Taking into account a plural vision, other initiatives with a direct impact on the lives of those who are part of the academic community have appeared, such as protocols to prevent and act against harassment; protocols to change the dead name to the preferred name addresses to the trans community; as well as agreements among universities for free relocation of the academic record in cases of violence against women.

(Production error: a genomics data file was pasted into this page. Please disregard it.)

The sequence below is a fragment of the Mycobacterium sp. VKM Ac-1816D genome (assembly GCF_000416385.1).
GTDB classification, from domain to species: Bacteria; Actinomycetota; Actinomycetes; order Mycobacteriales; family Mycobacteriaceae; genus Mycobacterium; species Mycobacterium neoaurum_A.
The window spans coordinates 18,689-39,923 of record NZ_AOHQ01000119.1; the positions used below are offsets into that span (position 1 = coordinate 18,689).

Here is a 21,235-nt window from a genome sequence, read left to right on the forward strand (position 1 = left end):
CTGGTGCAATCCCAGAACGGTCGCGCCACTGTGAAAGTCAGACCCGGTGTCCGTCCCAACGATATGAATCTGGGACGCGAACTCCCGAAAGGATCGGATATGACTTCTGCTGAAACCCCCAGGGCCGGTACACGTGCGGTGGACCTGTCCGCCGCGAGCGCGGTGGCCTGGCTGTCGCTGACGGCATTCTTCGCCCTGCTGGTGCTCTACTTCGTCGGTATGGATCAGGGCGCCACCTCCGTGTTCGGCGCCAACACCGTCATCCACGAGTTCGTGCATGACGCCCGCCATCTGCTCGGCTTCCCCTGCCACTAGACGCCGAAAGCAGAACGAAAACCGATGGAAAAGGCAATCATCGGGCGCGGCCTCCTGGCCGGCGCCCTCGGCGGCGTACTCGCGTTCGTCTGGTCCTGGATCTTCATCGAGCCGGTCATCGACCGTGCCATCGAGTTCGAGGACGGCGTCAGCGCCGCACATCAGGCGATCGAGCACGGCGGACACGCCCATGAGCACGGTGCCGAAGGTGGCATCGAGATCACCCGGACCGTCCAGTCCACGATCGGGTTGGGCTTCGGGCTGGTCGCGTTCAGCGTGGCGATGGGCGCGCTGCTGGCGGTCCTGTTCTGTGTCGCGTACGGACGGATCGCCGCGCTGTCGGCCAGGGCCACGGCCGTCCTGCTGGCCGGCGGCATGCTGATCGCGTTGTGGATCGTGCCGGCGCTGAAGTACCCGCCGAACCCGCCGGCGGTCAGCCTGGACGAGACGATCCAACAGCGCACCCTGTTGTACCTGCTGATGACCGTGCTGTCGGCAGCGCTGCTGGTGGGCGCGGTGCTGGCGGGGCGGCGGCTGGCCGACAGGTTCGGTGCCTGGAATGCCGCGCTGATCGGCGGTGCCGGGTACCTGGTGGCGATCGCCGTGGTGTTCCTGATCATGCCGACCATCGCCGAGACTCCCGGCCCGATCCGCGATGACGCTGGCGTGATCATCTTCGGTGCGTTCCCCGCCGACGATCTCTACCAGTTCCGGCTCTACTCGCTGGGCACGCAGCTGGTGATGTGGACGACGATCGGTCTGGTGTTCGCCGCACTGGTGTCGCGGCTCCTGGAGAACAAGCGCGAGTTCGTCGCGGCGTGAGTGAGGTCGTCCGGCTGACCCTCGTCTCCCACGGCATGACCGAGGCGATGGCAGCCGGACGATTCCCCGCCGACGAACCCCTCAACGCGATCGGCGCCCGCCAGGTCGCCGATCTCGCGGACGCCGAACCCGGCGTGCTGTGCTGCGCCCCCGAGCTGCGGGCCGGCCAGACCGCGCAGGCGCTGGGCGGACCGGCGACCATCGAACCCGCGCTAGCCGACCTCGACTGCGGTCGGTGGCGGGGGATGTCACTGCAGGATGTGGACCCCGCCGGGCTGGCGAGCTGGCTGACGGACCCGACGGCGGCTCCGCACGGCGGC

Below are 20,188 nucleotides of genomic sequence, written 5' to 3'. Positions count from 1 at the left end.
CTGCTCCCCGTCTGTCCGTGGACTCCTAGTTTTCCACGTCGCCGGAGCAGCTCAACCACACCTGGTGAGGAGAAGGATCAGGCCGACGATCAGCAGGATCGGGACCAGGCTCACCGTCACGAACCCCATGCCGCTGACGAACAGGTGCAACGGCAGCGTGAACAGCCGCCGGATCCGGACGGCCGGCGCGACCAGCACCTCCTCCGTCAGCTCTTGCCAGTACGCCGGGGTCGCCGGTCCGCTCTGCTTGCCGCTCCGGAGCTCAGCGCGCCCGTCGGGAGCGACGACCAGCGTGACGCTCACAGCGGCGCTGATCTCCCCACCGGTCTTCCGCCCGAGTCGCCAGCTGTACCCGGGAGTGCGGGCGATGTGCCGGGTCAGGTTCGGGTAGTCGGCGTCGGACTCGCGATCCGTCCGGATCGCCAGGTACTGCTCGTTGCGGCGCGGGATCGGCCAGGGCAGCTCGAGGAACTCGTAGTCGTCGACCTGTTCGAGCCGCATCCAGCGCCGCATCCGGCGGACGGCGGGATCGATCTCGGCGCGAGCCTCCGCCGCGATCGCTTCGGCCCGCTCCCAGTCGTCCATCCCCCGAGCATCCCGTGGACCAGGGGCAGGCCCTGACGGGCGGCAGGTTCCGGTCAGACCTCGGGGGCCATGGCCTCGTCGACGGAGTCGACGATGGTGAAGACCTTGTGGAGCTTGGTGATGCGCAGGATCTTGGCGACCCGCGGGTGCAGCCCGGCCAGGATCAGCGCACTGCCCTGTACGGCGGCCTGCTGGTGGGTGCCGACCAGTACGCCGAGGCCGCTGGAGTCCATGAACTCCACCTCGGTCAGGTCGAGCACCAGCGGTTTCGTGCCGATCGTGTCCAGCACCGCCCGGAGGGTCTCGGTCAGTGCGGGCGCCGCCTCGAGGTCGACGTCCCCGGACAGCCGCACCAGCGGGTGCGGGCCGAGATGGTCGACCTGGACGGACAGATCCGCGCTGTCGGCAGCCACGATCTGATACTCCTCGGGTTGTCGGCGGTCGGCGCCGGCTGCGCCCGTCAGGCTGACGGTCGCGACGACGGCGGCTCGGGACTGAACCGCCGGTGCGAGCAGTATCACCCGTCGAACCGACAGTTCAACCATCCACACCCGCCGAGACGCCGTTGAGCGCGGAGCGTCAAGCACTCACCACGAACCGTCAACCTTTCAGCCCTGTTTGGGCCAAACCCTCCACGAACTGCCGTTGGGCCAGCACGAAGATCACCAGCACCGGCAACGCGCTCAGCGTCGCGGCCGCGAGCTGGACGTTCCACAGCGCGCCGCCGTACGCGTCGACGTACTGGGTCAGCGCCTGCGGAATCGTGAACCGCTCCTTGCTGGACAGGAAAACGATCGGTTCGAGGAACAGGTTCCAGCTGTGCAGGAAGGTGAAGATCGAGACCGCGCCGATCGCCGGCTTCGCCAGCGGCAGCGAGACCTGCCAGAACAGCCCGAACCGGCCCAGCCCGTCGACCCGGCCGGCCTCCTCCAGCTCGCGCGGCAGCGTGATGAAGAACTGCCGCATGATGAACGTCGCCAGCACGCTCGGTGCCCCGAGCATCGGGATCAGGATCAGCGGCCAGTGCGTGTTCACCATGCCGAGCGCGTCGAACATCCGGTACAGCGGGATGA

Final thoughts

Understanding that gender perspective involves reorienting the academic discourses to stretch the visions and voices, their integration to the university curriculum means stimulating and developing the critical thought of the student body. Furthermore, the implications of this knowledge extend beyond the classrooms, determining future professional activity to be established as a mechanism that avoids reproducing gender inequalities (Verge and Alonso, 2019).